Excluir palabras con barra inclinada en Java regexp

I'm trying to allow only certain words through a regexp filter in Java, i.e.:

Pattern p = Pattern.compile("^[a-zA-Z0-9\\s\\.-_]{1," + s.length() + "}$");

But I find that it allows through 140km/h because forward slash isn't handled. Ideally, this word should not be allowed.

Can anyone suggest a fix to my current version?

I'm new to regexp and don't particularly follow it fully yet.

The regexp is in a utils class method as follows:

public static boolean checkStringAlphaNumericChars(String s) {
   s = s.trim();
   if ((s == null) || (s.equals(""))) {
        return false;
   }

   Pattern p = Pattern.compile("^[a-zA-Z0-9\\s\\.-_]{1," + s.length() + "}$");
   // Pattern p = Pattern.compile("^[a-zA-Z0-9_\\s]{1," + s.length() + "}");
   Matcher m = p.matcher(s);
   if (m.matches()) {
       return true;
   }
   else {
       return false;
   }
}

I want to allow strings with underscore, space, period, minus. And to ensure that strings with alpha numerics like 123.45 or -500.00 are accepted but where 5,000.00 is not.

preguntado el 27 de agosto de 11 a las 15:08

There's really no need for this: {1," + s.length() + "} -

So what might replace it to guarantee the each character of a string is correctly parsed? -

What are you escaping the dot? What aren’t you using \w? What are you specifying {1,? Why are you using the range of all code points from dot through underscore to specify those 49 code points? Why are you using the number of code unidades to specify code puntos? What do you do when those numbers mismatch? &c&c&c&c&c&die! What are you trying to do in plain English, since we’ll never figure it out from your pattrern? -

NullUserException is right, and you can replace it with the Kleene operator '+'. Since your lower bound is currently 1, I'm assuming you don't want to allow zero-length strings (which you could do by using '*' instead). -

Also, you don't need the '^' and '$' when you use the match() method. It tests whether the input is completely matched by the regex. Using the line markers is useful when scanning progressively through a string with find(). -

2 Respuestas

Is it because the hyphen is second-to-last in your character set and is therefore defining a range from the '.' de las personas acusadas injustamente llamadas '_', Que incluye '/'?

Prueba esto:

Pattern p = Pattern.compile("^[a-zA-Z0-9\\s\\._-]$");

Also, NullUserException is right in that there is no need for {1," + s.length() + "}. The fact you start your expression with '^' y terminarlo con '$' will ensure that the entire string is consumed.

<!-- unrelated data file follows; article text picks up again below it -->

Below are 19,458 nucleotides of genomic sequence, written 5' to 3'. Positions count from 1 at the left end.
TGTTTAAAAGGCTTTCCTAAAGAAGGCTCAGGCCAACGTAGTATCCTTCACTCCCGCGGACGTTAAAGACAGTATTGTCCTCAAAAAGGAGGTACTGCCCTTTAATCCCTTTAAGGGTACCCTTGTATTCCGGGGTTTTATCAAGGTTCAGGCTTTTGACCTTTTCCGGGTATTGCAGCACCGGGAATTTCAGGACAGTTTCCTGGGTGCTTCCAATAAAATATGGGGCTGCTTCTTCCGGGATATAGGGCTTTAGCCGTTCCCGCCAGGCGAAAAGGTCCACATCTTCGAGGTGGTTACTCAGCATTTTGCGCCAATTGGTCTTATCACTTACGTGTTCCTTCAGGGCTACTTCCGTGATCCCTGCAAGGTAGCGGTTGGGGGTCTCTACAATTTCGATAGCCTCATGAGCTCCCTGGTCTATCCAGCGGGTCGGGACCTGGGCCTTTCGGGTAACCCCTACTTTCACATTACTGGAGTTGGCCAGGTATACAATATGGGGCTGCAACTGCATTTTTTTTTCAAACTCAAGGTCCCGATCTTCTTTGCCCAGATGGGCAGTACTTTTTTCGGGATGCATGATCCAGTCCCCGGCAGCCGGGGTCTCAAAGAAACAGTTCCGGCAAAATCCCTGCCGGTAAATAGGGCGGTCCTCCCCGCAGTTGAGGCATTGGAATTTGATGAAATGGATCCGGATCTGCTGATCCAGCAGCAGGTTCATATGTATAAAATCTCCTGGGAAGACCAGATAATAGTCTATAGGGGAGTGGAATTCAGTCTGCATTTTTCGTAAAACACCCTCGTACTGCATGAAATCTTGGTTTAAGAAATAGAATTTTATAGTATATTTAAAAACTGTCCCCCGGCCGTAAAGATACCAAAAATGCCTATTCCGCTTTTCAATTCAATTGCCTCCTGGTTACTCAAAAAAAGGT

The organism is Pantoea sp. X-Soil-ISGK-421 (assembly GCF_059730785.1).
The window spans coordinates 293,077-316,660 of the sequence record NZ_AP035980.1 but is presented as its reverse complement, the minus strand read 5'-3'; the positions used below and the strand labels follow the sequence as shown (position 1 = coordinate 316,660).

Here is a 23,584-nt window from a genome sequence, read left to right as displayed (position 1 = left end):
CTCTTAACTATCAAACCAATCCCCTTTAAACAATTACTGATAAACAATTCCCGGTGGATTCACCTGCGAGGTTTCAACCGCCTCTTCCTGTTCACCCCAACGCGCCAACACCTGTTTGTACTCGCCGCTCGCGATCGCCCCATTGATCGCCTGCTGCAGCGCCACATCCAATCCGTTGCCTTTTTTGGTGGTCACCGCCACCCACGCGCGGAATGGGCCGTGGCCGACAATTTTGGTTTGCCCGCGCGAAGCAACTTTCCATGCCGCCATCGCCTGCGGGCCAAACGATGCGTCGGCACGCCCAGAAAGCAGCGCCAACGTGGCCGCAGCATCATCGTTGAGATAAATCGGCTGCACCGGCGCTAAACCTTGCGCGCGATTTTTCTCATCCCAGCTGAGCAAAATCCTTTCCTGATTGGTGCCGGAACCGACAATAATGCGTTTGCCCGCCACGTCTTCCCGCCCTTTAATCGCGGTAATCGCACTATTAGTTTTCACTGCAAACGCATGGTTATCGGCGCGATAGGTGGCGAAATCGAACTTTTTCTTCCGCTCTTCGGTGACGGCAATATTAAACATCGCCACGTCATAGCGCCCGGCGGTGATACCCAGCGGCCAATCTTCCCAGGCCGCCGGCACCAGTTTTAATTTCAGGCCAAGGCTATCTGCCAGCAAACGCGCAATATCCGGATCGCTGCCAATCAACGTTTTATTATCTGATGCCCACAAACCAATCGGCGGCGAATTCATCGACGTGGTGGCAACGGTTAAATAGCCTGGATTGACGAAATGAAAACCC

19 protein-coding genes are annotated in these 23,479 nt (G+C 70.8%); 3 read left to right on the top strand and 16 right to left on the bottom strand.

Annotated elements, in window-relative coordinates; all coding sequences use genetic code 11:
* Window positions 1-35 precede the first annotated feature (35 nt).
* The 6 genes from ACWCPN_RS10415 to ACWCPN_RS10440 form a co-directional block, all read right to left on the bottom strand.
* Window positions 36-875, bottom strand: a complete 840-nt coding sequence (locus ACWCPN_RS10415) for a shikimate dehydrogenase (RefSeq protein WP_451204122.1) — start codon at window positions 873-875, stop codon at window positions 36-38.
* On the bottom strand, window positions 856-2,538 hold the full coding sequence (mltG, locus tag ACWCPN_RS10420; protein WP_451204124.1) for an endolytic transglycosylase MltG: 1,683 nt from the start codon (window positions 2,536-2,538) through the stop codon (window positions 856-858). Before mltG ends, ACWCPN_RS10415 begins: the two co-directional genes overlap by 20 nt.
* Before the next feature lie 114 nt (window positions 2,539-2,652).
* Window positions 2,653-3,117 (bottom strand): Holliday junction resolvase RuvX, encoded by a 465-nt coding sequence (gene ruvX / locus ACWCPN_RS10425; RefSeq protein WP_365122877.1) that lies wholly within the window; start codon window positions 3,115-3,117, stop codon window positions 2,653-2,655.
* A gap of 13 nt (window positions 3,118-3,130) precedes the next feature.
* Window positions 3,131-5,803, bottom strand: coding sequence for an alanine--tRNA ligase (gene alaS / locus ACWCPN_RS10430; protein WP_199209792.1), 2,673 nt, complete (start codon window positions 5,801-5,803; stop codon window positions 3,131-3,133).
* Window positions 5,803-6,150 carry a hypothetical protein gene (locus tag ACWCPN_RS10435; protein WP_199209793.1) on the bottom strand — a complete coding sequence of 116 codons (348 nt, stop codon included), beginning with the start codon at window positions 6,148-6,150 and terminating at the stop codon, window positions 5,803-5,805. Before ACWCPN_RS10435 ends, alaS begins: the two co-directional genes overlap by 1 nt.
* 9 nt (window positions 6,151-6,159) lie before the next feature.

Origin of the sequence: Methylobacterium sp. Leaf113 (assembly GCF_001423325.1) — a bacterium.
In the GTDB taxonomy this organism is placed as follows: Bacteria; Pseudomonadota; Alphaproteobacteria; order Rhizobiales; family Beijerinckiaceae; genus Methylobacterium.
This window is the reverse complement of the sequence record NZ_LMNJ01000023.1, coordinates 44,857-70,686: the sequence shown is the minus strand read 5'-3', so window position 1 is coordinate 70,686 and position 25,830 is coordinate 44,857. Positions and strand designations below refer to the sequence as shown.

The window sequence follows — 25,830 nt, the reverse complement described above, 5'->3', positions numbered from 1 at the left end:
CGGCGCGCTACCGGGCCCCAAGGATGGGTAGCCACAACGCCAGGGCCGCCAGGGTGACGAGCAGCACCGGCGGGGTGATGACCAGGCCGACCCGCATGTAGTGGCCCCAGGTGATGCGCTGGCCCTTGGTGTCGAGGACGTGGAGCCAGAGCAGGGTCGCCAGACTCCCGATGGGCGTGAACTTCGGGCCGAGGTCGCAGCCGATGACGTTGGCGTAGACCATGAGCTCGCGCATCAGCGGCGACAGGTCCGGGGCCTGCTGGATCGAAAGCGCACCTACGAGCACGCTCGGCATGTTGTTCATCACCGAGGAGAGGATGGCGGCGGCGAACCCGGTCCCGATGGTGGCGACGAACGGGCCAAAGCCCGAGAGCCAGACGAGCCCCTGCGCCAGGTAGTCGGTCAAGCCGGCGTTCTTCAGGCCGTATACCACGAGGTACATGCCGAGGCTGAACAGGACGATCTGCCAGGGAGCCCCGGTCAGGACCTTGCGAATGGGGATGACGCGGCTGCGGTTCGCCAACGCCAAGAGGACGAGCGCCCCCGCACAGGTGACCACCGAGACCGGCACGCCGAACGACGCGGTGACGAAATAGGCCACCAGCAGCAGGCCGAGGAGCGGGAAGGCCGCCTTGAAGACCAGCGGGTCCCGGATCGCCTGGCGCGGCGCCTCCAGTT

Finally, you can make use of \w como un sustituto de [a-zA-Z_0-9], simplifying your expression to "^[\\w\\s\\.-]$"

Respondido 27 ago 11, 20:08

I find it odd that if I remove the {1," + s.length() + "}, previously valid strings are now rejecting. - Señor morgan

Si encuentras un [^\w\s.-], it invalidates the string. - tchrist

@Mr Morgan - Don't simply remove it, replace it with +. - erickson

Puedes usar

public static boolean checkStringAlphaNumericChars(String s) { 
    return (s != null) && s.matches("[\\w\\s.-]+"); 
}
  • The short-circuited null check ensures s no es null when you try to do .matches() en ella.
  • Usar \w to look for alphanumerics plus the underscore. tchrist will also be the first to point out this is more correct than [A-Za-z0-9_]
  • Al + at the very end ensures you have at least one character (ie: the string is not empty)
  • No hay necesidad de usar ^ y $ desde .matches() tries to match the pattern against the whole string .
  • There's also no need to escape the dot (.) in a character class.

Nueva demostración: http://ideone.com/qraob

Respondido 27 ago 11, 20:08

This is good. But could it be extended to include double barrelled names like fitzwilliam-smythe or 5,000.00 as 5000.00? - Señor morgan

@Mr This already matches fitzwilliam-smythe, and you can just include the comma in the character class (eg: [\\w\\s.,-]+) if you want to allow commas. - NullUserException

To check whether a comma is being used as a thousands separator and only then accept it will add unnecessary complexity to the regex IMO, but it can be done. - NullUserException

Thanks NullUserException. I hate regexp though! - Señor morgan

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